The street designs that define most American suburban centers may have worked for smaller populations. But we’re finding as population grows, building wider and faster streets, maintaining 10-acre superblocks that restrict vehicular access and favor low-density development ignoring pedestrian/bicyclist access actually creates more traffic, longer trip times and far less interesting places.
The Energy Corridor District’s long-range Master Plan calls for eliminating the bottlenecks resulting from its conventional development, and instead creating multimodal streets that improve access to more places – a design proven to enhance livability, while making land more attractive to denser, livelier development.
Where conventional values prevail, streets get wider and faster, and the area becomes less vibrant as people and value are exported to farther away suburbs. This phenomenon has been experienced in cities throughout the United States since the mid- 20th century, with vibrant, traditional downtowns embracing conventional highway building, arterial widening, and superblock development. Many of these same cities are now embarking on significant initiatives to revitalize their downtowns with traditional, slower, multimodal street networks. Where traditional urban values prevail, places come back to life.
Traffic research demonstrates that denser neighborhoods full of mixed land uses end up with decreased traffic volumes and shorter average trip lengths. But, as density decreases and land uses becomes less mixed – in essence, becoming more suburban – the roads become faster, average trips get longer, and traffic goes up.
Adding intersections distributes traffic better, and reduces the time motorists spend waiting at red lights. Shorter blocks make walking more direct too. Research data actually shows that parallel streets will move more traffic than the same number of lanes on a single street.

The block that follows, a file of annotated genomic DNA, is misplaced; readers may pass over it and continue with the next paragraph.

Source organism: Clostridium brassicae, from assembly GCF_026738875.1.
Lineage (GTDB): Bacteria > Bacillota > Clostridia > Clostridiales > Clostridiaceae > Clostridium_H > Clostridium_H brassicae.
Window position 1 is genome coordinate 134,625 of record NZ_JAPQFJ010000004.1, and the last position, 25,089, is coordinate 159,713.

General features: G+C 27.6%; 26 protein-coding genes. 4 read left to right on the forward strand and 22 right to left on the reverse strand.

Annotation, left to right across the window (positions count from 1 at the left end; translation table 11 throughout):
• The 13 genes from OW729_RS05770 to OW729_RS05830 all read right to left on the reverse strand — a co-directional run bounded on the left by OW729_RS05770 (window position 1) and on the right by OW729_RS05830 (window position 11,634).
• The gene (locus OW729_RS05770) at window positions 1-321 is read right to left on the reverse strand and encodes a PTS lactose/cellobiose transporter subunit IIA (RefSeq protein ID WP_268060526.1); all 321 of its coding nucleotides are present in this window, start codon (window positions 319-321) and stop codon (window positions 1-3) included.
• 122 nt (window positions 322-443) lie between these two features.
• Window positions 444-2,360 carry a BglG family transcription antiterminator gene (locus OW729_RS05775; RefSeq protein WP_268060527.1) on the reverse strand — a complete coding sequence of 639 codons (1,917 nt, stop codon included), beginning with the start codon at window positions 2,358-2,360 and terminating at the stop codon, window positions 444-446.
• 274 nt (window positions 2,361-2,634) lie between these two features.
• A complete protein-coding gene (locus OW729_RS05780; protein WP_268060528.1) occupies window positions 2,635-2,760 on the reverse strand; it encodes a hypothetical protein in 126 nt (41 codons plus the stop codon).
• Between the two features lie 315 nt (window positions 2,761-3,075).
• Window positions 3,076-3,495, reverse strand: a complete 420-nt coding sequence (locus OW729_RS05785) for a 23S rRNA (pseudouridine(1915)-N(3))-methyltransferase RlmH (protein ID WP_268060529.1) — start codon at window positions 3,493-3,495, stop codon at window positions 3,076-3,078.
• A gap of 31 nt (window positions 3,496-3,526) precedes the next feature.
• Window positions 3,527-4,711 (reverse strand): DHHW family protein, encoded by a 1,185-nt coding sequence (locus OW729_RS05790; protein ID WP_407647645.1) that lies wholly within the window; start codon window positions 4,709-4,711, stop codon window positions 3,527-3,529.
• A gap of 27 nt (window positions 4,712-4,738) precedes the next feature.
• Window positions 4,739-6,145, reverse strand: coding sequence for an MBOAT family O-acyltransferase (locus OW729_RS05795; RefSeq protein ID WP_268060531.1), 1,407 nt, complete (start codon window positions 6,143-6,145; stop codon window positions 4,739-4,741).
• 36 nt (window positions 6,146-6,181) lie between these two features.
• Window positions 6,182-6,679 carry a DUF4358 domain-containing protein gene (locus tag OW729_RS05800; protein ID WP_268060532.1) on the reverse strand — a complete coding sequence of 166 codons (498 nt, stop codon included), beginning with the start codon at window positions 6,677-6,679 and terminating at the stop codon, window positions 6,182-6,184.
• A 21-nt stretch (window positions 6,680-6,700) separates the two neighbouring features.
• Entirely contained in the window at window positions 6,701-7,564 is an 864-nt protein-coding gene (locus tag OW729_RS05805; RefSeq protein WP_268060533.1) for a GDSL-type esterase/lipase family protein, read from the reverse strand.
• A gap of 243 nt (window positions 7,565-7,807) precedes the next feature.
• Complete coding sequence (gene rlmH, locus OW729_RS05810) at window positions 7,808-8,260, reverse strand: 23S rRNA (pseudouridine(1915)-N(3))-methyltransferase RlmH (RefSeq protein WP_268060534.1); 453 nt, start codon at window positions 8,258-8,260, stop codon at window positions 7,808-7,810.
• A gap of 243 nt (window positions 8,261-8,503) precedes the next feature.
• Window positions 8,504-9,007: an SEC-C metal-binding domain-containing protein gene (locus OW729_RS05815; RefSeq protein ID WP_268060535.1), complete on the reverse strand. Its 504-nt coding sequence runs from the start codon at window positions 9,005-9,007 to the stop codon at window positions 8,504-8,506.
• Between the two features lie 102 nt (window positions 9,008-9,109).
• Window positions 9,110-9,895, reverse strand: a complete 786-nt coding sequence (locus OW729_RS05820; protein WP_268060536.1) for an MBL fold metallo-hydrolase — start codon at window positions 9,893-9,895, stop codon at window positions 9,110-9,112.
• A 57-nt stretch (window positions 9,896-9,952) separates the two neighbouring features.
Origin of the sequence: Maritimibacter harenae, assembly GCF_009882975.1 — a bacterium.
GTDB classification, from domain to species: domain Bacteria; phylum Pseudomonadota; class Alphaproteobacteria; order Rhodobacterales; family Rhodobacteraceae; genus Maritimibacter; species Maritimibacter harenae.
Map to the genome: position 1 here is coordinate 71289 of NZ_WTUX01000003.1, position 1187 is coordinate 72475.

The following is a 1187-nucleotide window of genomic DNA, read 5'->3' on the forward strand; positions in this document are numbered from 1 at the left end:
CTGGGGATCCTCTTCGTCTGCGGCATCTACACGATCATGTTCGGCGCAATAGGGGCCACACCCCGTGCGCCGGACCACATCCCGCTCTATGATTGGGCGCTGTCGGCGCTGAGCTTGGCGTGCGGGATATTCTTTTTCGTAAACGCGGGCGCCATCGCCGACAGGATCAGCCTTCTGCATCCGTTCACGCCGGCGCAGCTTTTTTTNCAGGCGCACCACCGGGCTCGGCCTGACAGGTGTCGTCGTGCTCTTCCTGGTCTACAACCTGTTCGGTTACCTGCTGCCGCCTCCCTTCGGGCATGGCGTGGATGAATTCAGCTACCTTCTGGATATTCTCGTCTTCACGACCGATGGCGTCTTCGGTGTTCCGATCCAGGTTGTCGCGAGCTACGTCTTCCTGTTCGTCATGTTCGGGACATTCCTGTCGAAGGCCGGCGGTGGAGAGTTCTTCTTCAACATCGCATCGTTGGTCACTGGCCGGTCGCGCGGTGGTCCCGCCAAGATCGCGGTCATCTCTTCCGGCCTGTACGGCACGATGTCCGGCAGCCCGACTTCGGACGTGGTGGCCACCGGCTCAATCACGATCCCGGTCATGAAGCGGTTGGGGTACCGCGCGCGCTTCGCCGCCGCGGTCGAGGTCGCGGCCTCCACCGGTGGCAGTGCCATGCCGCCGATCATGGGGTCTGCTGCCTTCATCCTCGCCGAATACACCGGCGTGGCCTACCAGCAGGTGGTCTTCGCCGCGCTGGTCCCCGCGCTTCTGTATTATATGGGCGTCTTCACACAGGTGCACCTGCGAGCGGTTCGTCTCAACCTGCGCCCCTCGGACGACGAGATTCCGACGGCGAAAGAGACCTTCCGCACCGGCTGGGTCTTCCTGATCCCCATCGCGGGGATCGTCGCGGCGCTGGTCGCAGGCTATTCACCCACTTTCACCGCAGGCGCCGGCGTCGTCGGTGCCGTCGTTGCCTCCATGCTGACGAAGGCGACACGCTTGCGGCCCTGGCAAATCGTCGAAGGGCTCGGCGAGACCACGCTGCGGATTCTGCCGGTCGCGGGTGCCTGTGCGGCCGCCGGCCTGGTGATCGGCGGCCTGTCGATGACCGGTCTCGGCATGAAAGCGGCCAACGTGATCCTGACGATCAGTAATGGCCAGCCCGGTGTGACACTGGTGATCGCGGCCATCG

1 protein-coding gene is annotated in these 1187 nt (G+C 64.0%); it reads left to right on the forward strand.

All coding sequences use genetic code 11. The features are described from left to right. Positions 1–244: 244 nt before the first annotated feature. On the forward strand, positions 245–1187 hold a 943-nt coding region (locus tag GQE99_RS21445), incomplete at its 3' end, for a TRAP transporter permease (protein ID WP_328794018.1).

A prime candidate for putting this concept into practice is Eldridge Parkway, arguably the most congested roadway in The Energy Corridor District. Conventional wisdom prescribes widening Eldridge from four lanes to six. Three years ago, the District was actively pursuing such a project. Now we believe widening Eldridge would only induce more cut-though traffic from trucks, discourage people from walking and biking, and hinder fruitful social and economic exchange.
Rather than widening Eldridge, it would be more valuable to fund a new street, add intersections and create a finer grid. The District proposes to link the northern portion of Eldridge with Enclave to create the eastern street. The southern portion of Eldridge would continue north along S. Mayde Creek Drive at the edge of Terry Hershey Park to the I-10 frontage road. This approach distributes traffic between both streets.
Coupled with the District’s proposed bicycle network, the parallel streets would share the traffic load, shorten trip lengths, and allow Eldridge Parkway to become a “complete street” serving all users. This paradigm change adds economic value to the retail businesses and multifamily complexes along Eldridge, rather than widening roads, which only encourages people to speed past.
This bold idea presents significant challenges, though. It is a long-term vision that requires discussions with developers and landowners, coordination with the City of Houston, land swaps and re-plotted new parcels creating new town center options for the Eldridge Enclave Corridor.
We hope landowners, developers, residents and employees here will work together so that we can help create a more livable place by transforming a conventional suburban area into a new suburban model, where smart planning and development meet to facilitate both mobility and commerce.